Wednesday, February 5, 2003
During a Jan. 30 meeting in Lacey, the Washington State Parks & Recreation Commission decided to allow the public back onto the Klickitat Rail-Trail -- but with one disclaimer.
"They took down the `closed' signs on the trail," said Bill Koss, manager of planning for Washington State Parks. "We have to make a distinction between opening the trail -- which they didn't do -- but they took down the closed signs."
Washington State Parks closed the trail to public use in October, but lifted that directive as of Feb. 1.
The trail was created from a former Burlington Northern Railroad right of way after the trackage was removed in 1993. The route stretches from Lyle to Warwick, a distance of 31 miles. Much of the corridor follow the Klickitat River through scenic Swale Canyon.
Despite the action from the seven-member commission, Koss noted that the trail is still not officially open to the public.
"It's still a `railbanked interim corridor not yet ready for public use,'" Koss said. "It has reverted back to the state it was in before public use was prohibited."
In a Feb. 3 statement from the Washington State Parks & Recreation Commission, the nebulous nature of the trail's status was obvious: "Although State Parks does not encourage the public to use the undeveloped property, it is not illegal if individuals go onto the property," read an excerpt from the opening paragraph.
However, trail supporters got mostly good news from the commission: Washington State Parks will maintain ownership of the corridor while the U.S. Forest Service considers how -- and whether -- it will manage the corridor.
Klickitat County Commissioner Ray Thayer said the commissioners had not yet seen anything formal from Washington State Parks on the status of the trail. However, the commissioners met with Kim Titus from the U.S. Forest Service to discuss the trail.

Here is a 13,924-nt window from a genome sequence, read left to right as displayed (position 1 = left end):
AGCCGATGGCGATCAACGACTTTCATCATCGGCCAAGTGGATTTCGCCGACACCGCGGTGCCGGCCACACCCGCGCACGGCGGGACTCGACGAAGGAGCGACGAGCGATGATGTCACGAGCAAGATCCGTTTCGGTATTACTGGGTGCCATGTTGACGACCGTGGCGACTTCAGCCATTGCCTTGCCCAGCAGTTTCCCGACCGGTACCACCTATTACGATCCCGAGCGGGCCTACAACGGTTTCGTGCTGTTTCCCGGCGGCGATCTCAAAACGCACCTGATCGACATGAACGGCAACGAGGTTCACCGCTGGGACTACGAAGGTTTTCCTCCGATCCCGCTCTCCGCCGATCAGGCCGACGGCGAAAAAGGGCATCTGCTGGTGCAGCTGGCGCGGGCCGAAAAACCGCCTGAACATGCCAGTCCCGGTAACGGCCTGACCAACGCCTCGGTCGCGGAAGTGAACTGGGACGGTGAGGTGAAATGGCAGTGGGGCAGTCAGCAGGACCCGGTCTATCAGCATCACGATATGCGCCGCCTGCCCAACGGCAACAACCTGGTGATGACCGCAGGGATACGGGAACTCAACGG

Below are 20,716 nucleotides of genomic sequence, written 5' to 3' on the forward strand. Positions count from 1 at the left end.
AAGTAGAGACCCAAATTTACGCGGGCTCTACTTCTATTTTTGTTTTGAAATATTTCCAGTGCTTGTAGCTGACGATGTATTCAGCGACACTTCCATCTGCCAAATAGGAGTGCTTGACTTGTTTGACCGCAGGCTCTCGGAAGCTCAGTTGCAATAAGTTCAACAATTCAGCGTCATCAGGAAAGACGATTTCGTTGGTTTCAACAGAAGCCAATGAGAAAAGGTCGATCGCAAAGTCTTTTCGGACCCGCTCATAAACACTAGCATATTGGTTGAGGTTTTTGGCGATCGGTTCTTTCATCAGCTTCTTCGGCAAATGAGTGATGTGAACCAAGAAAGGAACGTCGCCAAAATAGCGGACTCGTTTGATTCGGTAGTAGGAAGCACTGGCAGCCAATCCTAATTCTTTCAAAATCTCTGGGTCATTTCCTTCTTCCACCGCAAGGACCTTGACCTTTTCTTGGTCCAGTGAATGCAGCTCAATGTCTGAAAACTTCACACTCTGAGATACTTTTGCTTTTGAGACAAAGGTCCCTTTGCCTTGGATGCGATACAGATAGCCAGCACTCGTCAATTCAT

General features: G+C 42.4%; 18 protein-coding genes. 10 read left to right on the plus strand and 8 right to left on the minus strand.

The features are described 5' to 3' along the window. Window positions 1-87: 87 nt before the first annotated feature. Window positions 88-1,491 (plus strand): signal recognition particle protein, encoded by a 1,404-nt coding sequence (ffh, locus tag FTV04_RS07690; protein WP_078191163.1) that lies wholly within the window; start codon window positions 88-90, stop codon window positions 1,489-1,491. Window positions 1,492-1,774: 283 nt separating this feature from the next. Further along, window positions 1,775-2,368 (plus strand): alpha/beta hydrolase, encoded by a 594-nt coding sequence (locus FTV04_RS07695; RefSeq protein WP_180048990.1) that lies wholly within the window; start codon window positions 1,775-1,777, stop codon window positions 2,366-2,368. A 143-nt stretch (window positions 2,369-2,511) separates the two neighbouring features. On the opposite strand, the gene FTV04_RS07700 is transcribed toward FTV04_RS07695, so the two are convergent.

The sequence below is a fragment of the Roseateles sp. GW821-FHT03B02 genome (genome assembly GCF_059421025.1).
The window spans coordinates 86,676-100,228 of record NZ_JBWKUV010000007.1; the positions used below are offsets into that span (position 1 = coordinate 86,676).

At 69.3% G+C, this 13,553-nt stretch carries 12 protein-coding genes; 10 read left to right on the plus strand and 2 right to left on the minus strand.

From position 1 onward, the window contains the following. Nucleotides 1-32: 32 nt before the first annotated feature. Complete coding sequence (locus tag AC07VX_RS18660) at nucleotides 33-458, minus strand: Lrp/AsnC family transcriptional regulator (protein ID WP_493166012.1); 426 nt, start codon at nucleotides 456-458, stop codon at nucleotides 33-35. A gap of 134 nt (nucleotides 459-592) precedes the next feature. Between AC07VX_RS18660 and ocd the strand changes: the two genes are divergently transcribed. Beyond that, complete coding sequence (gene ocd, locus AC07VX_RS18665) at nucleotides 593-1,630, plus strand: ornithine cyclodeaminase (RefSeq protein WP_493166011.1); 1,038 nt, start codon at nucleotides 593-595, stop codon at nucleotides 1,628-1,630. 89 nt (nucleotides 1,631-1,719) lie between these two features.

"One thing that came out of that meeting is that State Parks will be doing title work on the trail, to hopefully answer some of the questions about ownership," Thayer explained.
Property rights issues regarding the former right of way have generated controversy since the tracks were removed in 1993 and a trail proposed on the old roadbed.
"The only thing I've seen is that the trail is apparently open, but State Parks is discouraging its use. I don't understand how that works," Thayer said. "But it sounds like things are in motion to try and resolve this."
To support development of the trail, a non-profit entity known as the Klickitat Trail Conservancy was recently formed in Lyle.
"It was formed in mid-January," explained Jim Minick, secretary for the conservancy. "We're a voluntary organization to publicize and provide work crews as needed for improvements or picking up trash along the trail."
Minick added that any hikers using the trail are encouraged "to be completely respectful of the property owners along the trail," Minick said.
"The commission approved staff recommendations to continue ownership of the Klickitat Trail and to support its development ... Mindful of community concerns that require resolution over the long term, the commission supports efforts by the U.S. Forest Service and trail support groups to develop and manage the trail for public recreation ... State Parks also will enter into an agreement that allows a non-profit group such as the newly-formed Klickitat Trail Conservancy, to help cover costs for operation and management of the trail and to allow volunteer efforts along the trail," read the statement.
"The commission committed to retaining ownership while the U.S. Forest Service completes its evaluation," Koss said, "and accepted an offer of financial support from the Klickitat Trail Conservancy to help defer management costs during the Forest Service evaluation period."
If the Forest Service does not enter into a management agreement for the trail by Sept. 30, 2003, the trail will revert to ownership by the Rails-To-Trails Conservancy.
The U.S. Forest Service is expected to begin a new planning process for the trail, with public hearings planned for Feb. 25 at Lyle High School and Feb. 27 at Klickitat High School. Both meetings will begin at 6:30 p.m.
Koss conceded that it remained unclear whether opposition from some adjacent property owners has blown over. Koss also pointed out that the Yakama Indian Nation has concerns about public access to the former railroad corridor.
"There hasn't been public use on that corridor, so it's hard to say what will happen when public use starts again," Koss noted.